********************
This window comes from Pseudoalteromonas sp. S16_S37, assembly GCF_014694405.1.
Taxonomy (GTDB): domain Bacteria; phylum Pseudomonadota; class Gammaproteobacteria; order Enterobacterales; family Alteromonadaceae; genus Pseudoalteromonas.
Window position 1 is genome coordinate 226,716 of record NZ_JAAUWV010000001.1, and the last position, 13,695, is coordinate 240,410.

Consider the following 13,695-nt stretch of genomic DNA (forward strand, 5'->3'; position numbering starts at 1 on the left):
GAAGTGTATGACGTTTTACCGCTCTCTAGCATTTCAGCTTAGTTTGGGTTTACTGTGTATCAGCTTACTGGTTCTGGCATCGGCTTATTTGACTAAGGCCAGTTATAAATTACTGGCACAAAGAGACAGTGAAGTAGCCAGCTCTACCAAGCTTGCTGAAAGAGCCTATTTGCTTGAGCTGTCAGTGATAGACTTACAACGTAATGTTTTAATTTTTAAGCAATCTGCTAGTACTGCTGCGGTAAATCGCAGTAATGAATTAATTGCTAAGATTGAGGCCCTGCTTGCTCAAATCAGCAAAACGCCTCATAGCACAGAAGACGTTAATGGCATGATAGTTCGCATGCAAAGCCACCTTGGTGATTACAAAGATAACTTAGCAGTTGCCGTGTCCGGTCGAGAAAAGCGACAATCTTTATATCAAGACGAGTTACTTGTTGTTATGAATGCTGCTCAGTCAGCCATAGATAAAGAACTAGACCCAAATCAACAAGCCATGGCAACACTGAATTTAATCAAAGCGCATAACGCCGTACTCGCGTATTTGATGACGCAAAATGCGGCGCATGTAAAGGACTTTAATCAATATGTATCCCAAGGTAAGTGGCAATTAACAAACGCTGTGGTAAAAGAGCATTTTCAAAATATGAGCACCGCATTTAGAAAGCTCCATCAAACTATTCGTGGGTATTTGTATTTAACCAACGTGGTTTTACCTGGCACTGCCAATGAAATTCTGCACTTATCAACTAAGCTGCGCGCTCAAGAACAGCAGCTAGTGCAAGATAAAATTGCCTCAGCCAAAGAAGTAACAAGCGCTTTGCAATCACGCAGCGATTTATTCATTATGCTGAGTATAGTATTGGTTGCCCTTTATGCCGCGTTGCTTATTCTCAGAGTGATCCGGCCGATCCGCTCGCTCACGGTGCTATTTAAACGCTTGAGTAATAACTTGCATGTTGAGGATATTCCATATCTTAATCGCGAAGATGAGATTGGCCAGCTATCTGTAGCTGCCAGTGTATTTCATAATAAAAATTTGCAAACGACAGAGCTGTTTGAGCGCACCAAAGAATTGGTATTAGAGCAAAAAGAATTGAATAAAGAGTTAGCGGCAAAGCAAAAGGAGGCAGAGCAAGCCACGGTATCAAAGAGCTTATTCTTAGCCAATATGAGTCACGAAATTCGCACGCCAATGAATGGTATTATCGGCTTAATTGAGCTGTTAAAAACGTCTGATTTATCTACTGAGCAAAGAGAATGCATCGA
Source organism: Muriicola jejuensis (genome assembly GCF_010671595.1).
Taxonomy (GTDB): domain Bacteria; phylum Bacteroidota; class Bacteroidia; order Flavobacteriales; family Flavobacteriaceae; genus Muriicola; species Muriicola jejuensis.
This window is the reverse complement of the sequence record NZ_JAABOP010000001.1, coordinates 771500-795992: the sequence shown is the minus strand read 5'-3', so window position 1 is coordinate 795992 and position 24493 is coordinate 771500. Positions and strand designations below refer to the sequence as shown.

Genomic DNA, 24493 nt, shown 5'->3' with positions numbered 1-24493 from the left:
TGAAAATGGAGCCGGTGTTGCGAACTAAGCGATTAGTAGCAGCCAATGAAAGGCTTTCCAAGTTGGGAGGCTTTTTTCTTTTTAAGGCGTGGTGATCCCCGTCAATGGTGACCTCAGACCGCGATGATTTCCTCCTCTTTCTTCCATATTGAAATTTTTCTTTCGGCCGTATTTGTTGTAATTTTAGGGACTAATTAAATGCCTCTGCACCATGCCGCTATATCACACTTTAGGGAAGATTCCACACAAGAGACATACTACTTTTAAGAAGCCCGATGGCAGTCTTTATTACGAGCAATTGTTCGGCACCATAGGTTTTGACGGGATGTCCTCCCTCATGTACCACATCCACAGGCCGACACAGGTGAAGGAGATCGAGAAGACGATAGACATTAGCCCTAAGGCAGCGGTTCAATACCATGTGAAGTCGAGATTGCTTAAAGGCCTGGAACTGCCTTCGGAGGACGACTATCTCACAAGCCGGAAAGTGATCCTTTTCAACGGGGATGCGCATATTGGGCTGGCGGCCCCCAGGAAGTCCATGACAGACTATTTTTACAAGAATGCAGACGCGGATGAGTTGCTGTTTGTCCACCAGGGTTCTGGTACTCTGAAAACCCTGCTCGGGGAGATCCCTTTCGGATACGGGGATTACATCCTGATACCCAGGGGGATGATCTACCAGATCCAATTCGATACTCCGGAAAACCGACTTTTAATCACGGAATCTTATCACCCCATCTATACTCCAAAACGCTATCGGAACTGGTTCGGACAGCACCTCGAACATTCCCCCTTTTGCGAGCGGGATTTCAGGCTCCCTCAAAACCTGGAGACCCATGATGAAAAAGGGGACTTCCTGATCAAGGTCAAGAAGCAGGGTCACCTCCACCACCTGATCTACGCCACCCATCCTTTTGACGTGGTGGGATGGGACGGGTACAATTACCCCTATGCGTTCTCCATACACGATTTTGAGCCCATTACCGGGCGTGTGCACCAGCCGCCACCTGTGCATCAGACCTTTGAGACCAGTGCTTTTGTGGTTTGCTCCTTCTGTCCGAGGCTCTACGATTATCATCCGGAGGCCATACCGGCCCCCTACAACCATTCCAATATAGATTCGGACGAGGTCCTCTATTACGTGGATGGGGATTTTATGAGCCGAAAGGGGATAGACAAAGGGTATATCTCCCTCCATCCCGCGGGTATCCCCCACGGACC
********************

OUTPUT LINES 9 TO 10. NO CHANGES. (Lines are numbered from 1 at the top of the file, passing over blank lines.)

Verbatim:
Genomic DNA, 24493 nt, shown 5'->3' with positions numbered 1-24493 from the left:
TGAAAATGGAGCCGGTGTTGCGAACTAAGCGATTAGTAGCAGCCAATGAAAGGCTTTCCAAGTTGGGAGGCTTTTTTCTTTTTAAGGCGTGGTGATCCCCGTCAATGGTGACCTCAGACCGCGATGATTTCCTCCTCTTTCTTCCATATTGAAATTTTTCTTTCGGCCGTATTTGTTGTAATTTTAGGGACTAATTAAATGCCTCTGCACCATGCCGCTATATCACACTTTAGGGAAGATTCCACACAAGAGACATACTACTTTTAAGAAGCCCGATGGCAGTCTTTATTACGAGCAATTGTTCGGCACCATAGGTTTTGACGGGATGTCCTCCCTCATGTACCACATCCACAGGCCGACACAGGTGAAGGAGATCGAGAAGACGATAGACATTAGCCCTAAGGCAGCGGTTCAATACCATGTGAAGTCGAGATTGCTTAAAGGCCTGGAACTGCCTTCGGAGGACGACTATCTCACAAGCCGGAAAGTGATCCTTTTCAACGGGGATGCGCATATTGGGCTGGCGGCCCCCAGGAAGTCCATGACAGACTATTTTTACAAGAATGCAGACGCGGATGAGTTGCTGTTTGTCCACCAGGGTTCTGGTACTCTGAAAACCCTGCTCGGGGAGATCCCTTTCGGATACGGGGATTACATCCTGATACCCAGGGGGATGATCTACCAGATCCAATTCGATACTCCGGAAAACCGACTTTTAATCACGGAATCTTATCACCCCATCTATACTCCAAAACGCTATCGGAACTGGTTCGGACAGCACCTCGAACATTCCCCCTTTTGCGAGCGGGATTTCAGGCTCCCTCAAAACCTGGAGACCCATGATGAAAAAGGGGACTTCCTGATCAAGGTCAAGAAGCAGGGTCACCTCCACCACCTGATCTACGCCACCCATCCTTTTGACGTGGTGGGATGGGACGGGTACAATTACCCCTATGCGTTCTCCATACACGATTTTGAGCCCATTACCGGGCGTGTGCACCAGCCGCCACCTGTGCATCAGACCTTTGAGACCAGTGCTTTTGTGGTTTGCTCCTTCTGTCCGAGGCTCTACGATTATCATCCGGAGGCCATACCGGCCCCCTACAACCATTCCAATATAGATTCGGACGAGGTCCTCTATTACGTGGATGGGGATTTTATGAGCCGAAAGGGGATAGACAAAGGGTATATCTCCCTCCATCCCGCGGGTATCCCCCACGGACC